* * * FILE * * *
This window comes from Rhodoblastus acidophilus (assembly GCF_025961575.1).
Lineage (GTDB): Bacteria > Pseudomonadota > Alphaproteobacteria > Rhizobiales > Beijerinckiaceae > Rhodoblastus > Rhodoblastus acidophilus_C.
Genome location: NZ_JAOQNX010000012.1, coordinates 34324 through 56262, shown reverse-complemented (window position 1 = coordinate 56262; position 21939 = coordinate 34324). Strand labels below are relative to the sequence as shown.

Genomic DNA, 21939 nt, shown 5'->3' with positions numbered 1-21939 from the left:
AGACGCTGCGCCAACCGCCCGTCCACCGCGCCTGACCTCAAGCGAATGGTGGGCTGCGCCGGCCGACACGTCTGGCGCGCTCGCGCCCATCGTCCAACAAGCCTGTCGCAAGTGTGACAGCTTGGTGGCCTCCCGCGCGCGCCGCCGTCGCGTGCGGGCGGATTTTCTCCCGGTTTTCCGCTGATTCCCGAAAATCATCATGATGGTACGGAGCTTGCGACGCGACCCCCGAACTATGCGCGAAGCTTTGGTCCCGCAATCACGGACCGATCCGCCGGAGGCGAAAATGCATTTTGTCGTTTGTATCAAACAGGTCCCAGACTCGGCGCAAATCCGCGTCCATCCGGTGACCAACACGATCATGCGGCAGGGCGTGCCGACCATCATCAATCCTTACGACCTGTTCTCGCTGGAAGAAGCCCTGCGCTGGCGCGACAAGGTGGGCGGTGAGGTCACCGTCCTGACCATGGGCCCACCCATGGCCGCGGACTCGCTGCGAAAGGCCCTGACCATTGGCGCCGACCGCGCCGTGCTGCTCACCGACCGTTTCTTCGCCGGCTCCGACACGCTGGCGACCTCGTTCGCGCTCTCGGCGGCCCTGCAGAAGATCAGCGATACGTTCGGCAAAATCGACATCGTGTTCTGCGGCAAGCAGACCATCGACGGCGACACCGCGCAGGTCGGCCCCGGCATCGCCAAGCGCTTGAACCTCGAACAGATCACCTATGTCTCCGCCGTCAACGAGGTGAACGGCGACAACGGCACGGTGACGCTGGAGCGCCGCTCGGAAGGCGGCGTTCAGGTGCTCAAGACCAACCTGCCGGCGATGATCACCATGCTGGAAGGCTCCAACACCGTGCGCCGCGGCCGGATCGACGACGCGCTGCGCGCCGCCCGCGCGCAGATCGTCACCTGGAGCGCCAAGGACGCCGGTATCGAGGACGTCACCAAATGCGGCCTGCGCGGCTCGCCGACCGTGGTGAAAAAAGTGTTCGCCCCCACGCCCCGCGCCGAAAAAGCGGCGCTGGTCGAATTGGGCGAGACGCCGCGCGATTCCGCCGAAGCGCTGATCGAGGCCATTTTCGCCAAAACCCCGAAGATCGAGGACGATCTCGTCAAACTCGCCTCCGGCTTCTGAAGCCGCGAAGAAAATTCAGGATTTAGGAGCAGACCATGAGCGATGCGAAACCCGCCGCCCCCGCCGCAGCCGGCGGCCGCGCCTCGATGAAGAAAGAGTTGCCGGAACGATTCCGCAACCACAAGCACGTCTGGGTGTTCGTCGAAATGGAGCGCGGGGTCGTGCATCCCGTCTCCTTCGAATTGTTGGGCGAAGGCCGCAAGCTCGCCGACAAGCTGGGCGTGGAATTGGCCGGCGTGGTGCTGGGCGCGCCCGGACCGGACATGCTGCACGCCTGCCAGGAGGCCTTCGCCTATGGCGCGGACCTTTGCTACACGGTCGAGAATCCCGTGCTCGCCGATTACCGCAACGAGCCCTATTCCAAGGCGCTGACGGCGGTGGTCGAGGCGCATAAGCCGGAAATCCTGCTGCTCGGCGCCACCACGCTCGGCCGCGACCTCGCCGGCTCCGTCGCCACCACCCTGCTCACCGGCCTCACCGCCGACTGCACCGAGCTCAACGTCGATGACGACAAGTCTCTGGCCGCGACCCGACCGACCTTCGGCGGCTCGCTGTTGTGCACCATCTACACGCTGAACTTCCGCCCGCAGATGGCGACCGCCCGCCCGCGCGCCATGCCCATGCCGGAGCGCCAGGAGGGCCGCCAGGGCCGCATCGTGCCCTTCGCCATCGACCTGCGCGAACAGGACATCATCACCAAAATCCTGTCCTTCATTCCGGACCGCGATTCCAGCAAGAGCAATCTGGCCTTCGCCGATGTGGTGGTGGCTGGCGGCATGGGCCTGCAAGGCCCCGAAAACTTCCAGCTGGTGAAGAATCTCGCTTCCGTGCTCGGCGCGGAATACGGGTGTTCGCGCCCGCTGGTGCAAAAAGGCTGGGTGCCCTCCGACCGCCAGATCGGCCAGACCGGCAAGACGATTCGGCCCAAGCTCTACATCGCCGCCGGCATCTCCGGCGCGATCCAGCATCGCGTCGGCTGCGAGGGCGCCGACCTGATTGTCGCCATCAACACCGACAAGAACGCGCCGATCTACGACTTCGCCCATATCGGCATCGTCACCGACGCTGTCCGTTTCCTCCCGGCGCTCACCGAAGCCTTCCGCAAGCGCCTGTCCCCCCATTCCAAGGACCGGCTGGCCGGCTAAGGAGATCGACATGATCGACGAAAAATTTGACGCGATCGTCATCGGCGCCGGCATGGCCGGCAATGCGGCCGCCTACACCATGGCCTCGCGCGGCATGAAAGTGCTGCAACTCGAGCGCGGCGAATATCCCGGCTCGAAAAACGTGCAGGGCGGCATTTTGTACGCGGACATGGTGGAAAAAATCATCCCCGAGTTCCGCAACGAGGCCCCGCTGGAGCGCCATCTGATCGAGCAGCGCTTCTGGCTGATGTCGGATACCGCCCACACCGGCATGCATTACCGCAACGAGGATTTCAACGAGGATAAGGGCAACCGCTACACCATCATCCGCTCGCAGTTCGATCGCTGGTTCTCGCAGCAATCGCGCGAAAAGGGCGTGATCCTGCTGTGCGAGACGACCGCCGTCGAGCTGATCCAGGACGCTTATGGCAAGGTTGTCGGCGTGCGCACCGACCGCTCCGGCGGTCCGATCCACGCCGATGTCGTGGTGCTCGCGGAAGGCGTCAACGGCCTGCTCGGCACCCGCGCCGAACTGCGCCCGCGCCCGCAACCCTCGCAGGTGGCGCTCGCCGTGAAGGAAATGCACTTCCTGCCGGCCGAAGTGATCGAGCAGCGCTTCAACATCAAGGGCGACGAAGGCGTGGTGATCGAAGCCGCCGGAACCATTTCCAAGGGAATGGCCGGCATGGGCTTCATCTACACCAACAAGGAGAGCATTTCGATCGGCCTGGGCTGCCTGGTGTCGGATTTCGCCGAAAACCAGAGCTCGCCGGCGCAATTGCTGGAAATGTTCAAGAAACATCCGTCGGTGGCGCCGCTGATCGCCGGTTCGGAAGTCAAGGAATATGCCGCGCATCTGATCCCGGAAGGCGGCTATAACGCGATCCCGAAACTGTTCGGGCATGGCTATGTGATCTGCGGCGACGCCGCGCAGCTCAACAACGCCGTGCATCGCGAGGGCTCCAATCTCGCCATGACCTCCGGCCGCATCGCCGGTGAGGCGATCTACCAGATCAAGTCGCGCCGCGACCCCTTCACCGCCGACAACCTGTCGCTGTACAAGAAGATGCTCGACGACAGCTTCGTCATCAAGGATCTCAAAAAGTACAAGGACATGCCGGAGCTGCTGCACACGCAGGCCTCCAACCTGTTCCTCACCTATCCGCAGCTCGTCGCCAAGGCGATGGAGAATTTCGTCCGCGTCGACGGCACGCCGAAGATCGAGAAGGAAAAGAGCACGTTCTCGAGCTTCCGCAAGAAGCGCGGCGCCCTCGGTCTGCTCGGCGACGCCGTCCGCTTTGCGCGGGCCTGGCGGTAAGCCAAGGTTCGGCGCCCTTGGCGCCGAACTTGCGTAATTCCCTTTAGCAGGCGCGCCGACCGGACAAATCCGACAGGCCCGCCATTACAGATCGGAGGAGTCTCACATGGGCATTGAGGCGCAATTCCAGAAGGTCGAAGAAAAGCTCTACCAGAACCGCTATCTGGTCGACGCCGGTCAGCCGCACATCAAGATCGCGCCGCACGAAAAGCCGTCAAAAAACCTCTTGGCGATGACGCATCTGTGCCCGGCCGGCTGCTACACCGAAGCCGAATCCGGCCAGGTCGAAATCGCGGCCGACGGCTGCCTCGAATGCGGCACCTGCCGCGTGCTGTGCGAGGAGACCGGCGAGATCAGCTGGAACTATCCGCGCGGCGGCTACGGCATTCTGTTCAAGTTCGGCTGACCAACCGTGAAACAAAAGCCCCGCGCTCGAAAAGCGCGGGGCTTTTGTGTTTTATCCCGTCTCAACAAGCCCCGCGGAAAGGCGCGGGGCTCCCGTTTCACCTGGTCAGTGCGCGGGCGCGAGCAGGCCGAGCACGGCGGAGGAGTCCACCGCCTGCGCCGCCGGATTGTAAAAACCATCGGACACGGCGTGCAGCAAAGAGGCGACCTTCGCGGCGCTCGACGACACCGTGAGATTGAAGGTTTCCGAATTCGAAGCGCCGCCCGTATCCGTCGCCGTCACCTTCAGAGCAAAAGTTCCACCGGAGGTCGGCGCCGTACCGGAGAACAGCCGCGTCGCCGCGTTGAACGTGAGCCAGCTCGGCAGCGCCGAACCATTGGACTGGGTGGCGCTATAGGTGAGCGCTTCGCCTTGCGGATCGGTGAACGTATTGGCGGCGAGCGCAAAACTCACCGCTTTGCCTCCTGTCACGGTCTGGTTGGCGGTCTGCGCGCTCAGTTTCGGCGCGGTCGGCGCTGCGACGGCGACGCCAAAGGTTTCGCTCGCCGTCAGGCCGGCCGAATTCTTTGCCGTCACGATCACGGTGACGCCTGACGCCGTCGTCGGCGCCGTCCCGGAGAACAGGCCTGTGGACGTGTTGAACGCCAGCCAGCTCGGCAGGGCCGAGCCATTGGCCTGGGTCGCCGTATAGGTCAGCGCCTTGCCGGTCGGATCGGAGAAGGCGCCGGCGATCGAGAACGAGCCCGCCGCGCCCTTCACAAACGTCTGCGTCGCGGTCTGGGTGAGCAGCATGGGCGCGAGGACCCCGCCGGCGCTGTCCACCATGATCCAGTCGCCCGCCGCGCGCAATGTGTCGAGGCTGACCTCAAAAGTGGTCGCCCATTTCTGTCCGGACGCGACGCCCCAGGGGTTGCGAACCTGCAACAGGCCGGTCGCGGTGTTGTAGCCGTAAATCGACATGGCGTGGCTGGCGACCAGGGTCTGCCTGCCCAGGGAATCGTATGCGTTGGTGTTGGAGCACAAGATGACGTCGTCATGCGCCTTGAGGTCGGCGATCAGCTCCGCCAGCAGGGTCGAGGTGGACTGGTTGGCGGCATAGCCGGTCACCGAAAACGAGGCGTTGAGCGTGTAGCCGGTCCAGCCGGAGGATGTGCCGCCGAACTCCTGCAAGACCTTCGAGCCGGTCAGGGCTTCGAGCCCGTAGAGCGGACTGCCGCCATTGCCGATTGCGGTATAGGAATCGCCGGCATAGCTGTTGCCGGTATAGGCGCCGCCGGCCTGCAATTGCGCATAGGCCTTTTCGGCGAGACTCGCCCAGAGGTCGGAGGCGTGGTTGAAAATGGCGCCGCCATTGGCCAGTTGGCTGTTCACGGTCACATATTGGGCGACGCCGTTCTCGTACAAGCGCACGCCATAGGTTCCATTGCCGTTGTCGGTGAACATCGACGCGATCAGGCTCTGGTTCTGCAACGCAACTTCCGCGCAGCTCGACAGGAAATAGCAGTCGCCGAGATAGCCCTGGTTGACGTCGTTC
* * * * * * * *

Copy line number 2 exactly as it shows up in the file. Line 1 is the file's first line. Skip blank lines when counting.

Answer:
Lineage (GTDB): Bacteria > Pseudomonadota > Alphaproteobacteria > Rhizobiales > Beijerinckiaceae > Rhodoblastus > Rhodoblastus acidophilus_C.